But these were all matters that came up later. I don't remember a soul talking about them at the time. I certainly didn't. In the spring of 1963 I made my own entry into this new arena, although without meaning to. I have already described (in the introduction to The Kandy-Kolored Tangerine-Flake Streamline Baby) the odd circumstances under which I happened to write my first magazine article—"There Goes (Varoom! Varoom!) That Kandy-Kolored (Thphhhhhh!) Tangerine-Flake Streamline Baby (Rahghhh!) Around the Bend (Brummmmmmmmmmmmmmmmm) . . . . . ."—in the form of what I thought was merely a memorandum to the managing editor of Esquire. This article was by no means like a short story, despite the use of scenes and dialogue. I wasn't thinking about that at all. It is hard to say what it was like. It was a garage sale, that piece . . . vignettes, odds and ends of scholarship, bits of memoirs, short bursts of sociology, apostrophes, epithets, moans, cackles, anything that came into my head, much of it thrown together in a rough and awkward way. Its virtue was precisely in showing me the possibility of there being something "new" in journalism. What interested me was not simply the discovery that it was possible to write accurate non-fiction with techniques usually associated with novels and short stories. It was that—plus. It was the discovery that it was possible in non-fiction, in journalism, to use any literary device, from the traditional dialogisms of the essay to stream-of-consciousness, and to use many different kinds simultaneously, or within a relatively short space . . . to excite the reader both intellectually and emotionally. I am not laying all those gladiolas on that rather curious first article of mine, you understand. I'm only talking about what it suggested to me.
". . . Breslin made a revolutionary discovery—that it was feasible for a columnist to leave the building and do his own legwork . . ."
I soon had the chance to explore every possibility I could think of. The Herald Tribune assigned me split duties, like a utility infielder's. Two days a week I was supposed to work for the city desk as a general assignment reporter, as usual. The other three days I was supposed to turn out a weekly piece of about 1,500 words for the Herald Tribune's new Sunday supplement, which was called New York. At the same time, following the success of "There Goes (Varoom! Varoom!) That Kandy-Kolored (Thphhhhhh!) Tangerine-Flake Streamline Baby (Rahghhh!) Around the Bend (Brummmmmmmmmmmmmm) . . . . ."—I was also cranking out stories for Esquire. This setup was crazy enough to begin with. I can remember flying to Las Vegas on my two regular days off from the Herald Tribune to do a story for Esquire—"Las Vegas!!!!"—and winding up sitting on the edge of a white satin bed in a Hog-Stomping Baroque suite in a hotel on the Strip—in the décor known as Hog-Stomping Baroque there are 400-pound cut-glass chandeliers in the bathrooms—and picking up the phone and dictating to the stenographic battery of the Trib city desk the last third of a story on demolition derbies in Long Island for New York—"Clean Fun at Riverhead"—hoping to finish in time to meet a psychiatrist in a black silk mohair suit with brass buttons and a shawl collar, no lapels, one of the only two psychiatrists in Las Vegas County at that time, to take me to see the casualties of the Strip in the state mental ward out Charleston Boulevard. What made it crazier was that the piece about the demolition derbies was the last one I wrote that came anywhere close to being 1,500 words. After that they started climbing to 3,000, 4,000, 5,000, 6,000 words. Like Pascal, I was sorry, but I didn't have time to write short ones. In nine months in the latter part of 1963 and first half of 1964 I wrote three more long pieces for Esquire and twenty for New York. All of this was in addition to what I was writing as a reporter for the Herald Tribune city desk two days a week. The idea of a day off lost all meaning. I can remember being furious on Monday, November 25, 1963, because there were people I desperately needed to talk to, for some story or other, and I couldn't reach them because all the offices in New York seemed to be closed, every one. It was the day of President Kennedy's funeral. I remember staring at the television set . . . morosely, but for all the wrong reasons.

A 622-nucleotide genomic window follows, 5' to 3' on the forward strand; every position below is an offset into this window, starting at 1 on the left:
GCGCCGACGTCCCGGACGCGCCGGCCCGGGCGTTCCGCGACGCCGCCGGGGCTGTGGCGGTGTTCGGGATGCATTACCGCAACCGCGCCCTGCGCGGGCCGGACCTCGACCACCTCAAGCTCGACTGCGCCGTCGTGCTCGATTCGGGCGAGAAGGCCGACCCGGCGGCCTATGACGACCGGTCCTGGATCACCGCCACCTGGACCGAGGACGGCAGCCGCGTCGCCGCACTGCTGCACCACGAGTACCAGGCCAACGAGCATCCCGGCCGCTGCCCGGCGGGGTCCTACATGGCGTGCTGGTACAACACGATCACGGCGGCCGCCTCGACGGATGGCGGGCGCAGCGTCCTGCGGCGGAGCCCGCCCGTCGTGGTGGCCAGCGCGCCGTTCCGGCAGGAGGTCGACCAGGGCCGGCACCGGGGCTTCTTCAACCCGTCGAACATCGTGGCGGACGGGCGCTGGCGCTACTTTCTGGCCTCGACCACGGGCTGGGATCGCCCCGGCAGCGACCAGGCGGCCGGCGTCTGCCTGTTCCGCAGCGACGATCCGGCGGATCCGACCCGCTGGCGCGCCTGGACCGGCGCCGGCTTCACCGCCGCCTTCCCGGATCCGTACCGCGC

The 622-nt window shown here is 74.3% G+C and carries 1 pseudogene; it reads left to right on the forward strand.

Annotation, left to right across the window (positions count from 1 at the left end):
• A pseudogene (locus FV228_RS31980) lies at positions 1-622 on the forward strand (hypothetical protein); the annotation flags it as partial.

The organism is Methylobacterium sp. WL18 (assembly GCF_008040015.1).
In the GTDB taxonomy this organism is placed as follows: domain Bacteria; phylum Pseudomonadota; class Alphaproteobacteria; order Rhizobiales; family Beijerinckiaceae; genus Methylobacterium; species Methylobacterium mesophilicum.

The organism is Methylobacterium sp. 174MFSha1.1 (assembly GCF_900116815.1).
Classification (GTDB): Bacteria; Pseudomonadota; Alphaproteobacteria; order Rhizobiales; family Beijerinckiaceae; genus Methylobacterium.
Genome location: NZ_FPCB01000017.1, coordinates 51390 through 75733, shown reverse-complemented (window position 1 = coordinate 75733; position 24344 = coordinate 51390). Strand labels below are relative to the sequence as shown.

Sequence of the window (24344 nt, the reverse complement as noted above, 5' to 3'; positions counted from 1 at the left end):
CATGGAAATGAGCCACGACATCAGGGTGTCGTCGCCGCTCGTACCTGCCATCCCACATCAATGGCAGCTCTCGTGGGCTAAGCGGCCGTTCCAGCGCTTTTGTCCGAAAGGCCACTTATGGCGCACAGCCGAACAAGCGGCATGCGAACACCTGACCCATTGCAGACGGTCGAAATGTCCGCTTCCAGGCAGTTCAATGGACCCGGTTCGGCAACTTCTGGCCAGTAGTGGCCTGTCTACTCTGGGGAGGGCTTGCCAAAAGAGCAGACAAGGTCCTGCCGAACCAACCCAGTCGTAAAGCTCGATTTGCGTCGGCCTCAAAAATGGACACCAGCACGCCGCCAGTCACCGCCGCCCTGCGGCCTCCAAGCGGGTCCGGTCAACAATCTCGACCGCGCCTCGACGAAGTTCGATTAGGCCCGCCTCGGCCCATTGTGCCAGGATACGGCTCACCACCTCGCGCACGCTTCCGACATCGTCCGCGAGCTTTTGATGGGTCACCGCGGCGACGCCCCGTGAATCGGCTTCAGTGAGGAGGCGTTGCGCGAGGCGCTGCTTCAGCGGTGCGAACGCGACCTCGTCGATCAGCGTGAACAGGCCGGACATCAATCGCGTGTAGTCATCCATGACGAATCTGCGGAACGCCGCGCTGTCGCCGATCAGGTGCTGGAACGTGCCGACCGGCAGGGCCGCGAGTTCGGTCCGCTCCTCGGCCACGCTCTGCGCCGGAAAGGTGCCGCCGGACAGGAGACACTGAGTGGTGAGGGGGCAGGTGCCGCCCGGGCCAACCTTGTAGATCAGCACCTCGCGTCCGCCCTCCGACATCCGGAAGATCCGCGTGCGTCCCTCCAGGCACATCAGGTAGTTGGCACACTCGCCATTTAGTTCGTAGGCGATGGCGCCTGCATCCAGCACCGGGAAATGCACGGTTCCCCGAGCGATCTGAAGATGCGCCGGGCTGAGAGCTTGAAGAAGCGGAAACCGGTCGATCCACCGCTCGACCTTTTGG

Yet in terms of experimenting in non-fiction, the way I worked at that point couldn't have been more ideal. I was writing mostly for New York, which, as I say, was a Sunday supplement. At that time, 1963 and 1964, Sunday supplements were close to being the lowest form of periodical. Their status was well below that of the ordinary daily newspaper, and only slightly above that of the morbidity press, sheets like the National Enquirer in its "I Left My Babies in the Deep Freeze" period. As a result, Sunday supplements had no traditions, no pretensions, no promises to live up to, not even any rules to speak of. They were brain candy, that was all. Readers felt no guilt whatsoever about laying them aside, throwing them away or not looking at them at all. I never felt the slightest hesitation about trying any device that might conceivably grab the reader a few seconds longer. I tried to yell right in his ear: Stick around! . . . Sunday supplements were no place for diffident souls. That was how I started playing around with the device of point-of-view.